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Posted on in Pet Custody

St. Charles divorce pet custody attorneyWhen determining parenting arrangements for children during divorce, there are rules that help determine a child’s future based on his or her well-being. Divorcing couples will also need to determine how to divide their property and assets. However, what happens when the property shared between a couple is a living thing? For many years, Illinois law treated pets as property, similar to a television or furniture, but the law was recently changed, and additional considerations now apply to pets during a divorce. 

What Has Changed?

In 2018, an amendment to the Illinois Marriage and Dissolution of Marriage Act (750 ILCS 5) regarding the treatment of pets during a divorce was put into effect. Deciding on the “custody” of pets is now handled in a manner that is closer to that of children than it once was. While pets are still considered property, the new law states that when making decisions about ownership of pets—referred to as companion animals in the law—a judge should consider the animal’s well-being. This law, however, does not apply to service animals. A service animal is defined as an animal that is specially trained to benefit a person with a disability, such as a guide dog for a blind person or a seizure response dog that specializes in aiding a person with a seizure disorder. These animals are likely to stay with the person whom they are trained to serve.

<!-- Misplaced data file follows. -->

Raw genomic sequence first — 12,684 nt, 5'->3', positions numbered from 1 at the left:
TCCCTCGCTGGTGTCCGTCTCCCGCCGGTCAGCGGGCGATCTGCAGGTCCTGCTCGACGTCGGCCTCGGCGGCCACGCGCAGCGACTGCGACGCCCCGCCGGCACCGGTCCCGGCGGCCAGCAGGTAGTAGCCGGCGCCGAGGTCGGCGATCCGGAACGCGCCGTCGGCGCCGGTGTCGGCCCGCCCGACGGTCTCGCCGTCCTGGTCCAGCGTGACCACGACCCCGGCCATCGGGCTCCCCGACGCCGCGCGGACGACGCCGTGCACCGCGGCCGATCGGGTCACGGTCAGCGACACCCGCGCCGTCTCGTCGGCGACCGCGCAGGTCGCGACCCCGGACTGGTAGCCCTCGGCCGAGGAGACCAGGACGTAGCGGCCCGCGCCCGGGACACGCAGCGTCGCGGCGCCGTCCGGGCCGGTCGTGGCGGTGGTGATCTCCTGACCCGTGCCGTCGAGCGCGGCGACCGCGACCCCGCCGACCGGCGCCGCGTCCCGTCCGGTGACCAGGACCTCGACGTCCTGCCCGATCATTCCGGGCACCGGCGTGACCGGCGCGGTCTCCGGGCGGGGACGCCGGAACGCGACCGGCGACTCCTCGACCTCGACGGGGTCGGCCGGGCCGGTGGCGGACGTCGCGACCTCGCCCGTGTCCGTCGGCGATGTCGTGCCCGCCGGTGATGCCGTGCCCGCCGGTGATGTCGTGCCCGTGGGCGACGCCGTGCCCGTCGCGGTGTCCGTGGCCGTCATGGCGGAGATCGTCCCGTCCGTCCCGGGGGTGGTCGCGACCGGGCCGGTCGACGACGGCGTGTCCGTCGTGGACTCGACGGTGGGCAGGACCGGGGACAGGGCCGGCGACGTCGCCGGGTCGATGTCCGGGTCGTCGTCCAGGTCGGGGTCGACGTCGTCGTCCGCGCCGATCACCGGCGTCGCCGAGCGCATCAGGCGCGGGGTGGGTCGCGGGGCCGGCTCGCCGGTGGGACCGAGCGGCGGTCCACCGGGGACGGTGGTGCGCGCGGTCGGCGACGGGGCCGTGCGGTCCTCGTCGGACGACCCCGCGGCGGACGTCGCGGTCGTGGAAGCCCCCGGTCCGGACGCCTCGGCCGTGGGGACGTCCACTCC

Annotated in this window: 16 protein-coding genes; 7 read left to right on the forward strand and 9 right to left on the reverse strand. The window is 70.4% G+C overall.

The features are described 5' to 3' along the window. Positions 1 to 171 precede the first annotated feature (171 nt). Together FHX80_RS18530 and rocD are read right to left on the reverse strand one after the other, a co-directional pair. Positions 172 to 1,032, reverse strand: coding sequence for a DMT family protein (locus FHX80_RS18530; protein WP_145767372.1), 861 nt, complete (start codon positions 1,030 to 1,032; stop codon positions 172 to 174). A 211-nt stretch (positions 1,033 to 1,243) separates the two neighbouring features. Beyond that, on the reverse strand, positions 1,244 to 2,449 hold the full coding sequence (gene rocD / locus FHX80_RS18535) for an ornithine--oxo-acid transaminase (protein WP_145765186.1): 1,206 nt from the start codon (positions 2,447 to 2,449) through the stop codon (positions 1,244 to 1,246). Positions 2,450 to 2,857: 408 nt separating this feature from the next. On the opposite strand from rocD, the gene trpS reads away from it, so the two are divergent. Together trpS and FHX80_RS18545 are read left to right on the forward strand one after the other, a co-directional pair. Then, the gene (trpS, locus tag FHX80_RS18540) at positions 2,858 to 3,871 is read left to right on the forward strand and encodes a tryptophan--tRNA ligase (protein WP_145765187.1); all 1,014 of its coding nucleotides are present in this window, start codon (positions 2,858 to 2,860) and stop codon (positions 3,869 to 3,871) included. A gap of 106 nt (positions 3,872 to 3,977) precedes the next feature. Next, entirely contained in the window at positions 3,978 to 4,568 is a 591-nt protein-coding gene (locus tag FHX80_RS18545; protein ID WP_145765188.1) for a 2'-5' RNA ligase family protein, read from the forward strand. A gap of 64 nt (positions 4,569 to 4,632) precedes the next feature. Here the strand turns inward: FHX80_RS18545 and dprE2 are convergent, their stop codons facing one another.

When parental responsibilities, or child custody, are determined by the court, the health and safety of the child are put first. While a similar consideration now applies to family pets, the animal’s well-being is just part of the overall equation rather than the top priority. If one party takes better care of the animal, or the other is in an unstable living environment, the pet can be placed with the spouse who will better provide for the animal’s well-being. The party who purchased the pet or regularly took care of the pet may also be taken into consideration.

family pet custody, Humane Care for Animals Act, Kane County divorce attorney, pet custody, pet ownership rightsWhile custody battles are typically associated with fights over who gets the children, the reality is that fights over who gets the family pet can be equally contentious. More than half of Illinois households have a pet, and many of those households likely view their pet as a member of the family. This can create problems when a pet-owning couple divorces.

Illinois law traditionally treats animals as personal property. In a divorce proceeding, the general rule is that the family pet will be awarded to one party or the other. There is no provision for joint ownership. Illinois is an equitable division state, meaning that property will be apportioned fairly but not necessarily equally. Of course, what is fair financially might not be fair emotionally. Some judges recognize this and choose to treat pet custody issues similarly to child custody issues.

There are no specific guidelines for awarding pet custody, but the court could consider factors comparable to the best interests standard. As with children, the court might determine custody based on what is in the best interests of the animal. For example, if one party owned the pet before the marriage, he or she might maintain custody after the marriage. However, there are additional factors the court could consider, including:

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